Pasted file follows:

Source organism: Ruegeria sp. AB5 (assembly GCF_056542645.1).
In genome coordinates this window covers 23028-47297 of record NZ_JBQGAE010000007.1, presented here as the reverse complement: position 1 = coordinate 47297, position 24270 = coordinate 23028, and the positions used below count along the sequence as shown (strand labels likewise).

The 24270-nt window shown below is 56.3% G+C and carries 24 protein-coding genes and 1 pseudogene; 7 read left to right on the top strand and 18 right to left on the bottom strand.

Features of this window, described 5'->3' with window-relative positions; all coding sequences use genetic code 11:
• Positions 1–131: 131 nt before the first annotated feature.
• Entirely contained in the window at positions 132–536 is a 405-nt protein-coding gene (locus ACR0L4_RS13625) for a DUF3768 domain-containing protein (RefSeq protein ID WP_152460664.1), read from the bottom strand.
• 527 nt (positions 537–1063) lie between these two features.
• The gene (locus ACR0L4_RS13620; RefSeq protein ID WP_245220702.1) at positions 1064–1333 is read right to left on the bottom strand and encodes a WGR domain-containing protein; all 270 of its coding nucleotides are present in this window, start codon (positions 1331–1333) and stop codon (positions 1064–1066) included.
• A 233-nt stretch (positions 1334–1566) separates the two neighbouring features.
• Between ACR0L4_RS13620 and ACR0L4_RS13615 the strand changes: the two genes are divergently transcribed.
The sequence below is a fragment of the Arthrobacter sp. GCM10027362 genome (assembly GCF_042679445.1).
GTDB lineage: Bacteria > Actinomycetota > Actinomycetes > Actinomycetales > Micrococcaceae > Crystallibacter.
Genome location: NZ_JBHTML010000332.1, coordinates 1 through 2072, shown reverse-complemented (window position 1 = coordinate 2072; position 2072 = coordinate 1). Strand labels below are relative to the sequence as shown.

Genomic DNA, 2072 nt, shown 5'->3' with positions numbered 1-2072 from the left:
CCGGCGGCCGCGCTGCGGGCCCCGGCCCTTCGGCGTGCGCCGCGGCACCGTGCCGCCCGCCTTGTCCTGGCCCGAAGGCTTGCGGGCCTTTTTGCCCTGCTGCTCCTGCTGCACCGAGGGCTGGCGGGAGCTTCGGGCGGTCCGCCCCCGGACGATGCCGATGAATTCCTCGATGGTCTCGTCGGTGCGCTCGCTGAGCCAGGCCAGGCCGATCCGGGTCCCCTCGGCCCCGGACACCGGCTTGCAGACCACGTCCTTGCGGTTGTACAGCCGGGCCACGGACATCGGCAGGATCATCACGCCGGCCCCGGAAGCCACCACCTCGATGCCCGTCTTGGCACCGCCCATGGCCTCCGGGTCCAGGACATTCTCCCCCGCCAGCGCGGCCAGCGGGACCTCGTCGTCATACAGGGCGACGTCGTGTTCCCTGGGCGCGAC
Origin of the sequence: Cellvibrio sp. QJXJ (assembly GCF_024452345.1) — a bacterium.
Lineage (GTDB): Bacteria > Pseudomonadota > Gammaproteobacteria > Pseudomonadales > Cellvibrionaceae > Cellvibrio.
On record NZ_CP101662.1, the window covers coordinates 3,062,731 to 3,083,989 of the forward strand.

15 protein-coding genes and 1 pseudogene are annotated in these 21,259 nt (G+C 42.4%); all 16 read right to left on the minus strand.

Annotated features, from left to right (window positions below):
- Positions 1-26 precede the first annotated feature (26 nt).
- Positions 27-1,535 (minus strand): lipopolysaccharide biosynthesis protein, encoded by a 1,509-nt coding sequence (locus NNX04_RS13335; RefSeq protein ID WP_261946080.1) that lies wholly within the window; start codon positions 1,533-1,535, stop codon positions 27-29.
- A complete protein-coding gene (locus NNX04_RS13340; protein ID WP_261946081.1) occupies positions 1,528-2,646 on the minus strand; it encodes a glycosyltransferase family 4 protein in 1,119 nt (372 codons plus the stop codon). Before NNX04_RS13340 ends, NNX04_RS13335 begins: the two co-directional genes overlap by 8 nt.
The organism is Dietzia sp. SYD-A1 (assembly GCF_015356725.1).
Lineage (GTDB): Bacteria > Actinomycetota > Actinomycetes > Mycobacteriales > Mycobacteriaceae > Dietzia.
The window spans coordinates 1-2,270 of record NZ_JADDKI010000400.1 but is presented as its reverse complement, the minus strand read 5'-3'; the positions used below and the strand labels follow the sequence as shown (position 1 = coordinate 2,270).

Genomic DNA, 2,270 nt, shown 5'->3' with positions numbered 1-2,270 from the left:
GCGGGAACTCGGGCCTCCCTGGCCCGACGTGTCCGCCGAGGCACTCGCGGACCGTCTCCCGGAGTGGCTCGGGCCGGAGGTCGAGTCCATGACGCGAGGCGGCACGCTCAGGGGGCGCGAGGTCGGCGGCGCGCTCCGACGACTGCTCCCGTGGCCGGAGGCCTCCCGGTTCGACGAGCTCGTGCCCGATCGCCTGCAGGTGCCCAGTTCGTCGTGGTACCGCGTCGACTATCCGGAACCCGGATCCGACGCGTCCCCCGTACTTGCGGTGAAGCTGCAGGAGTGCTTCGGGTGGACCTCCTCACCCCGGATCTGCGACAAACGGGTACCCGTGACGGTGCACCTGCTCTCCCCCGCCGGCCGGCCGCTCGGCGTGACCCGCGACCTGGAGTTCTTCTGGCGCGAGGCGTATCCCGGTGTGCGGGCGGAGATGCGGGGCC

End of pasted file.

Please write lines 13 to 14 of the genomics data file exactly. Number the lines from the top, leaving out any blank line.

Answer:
Genome location: NZ_JBHTML010000332.1, coordinates 1 through 2072, shown reverse-complemented (window position 1 = coordinate 2072; position 2072 = coordinate 1). Strand labels below are relative to the sequence as shown.

Genomic DNA, 2072 nt, shown 5'->3' with positions numbered 1-2072 from the left: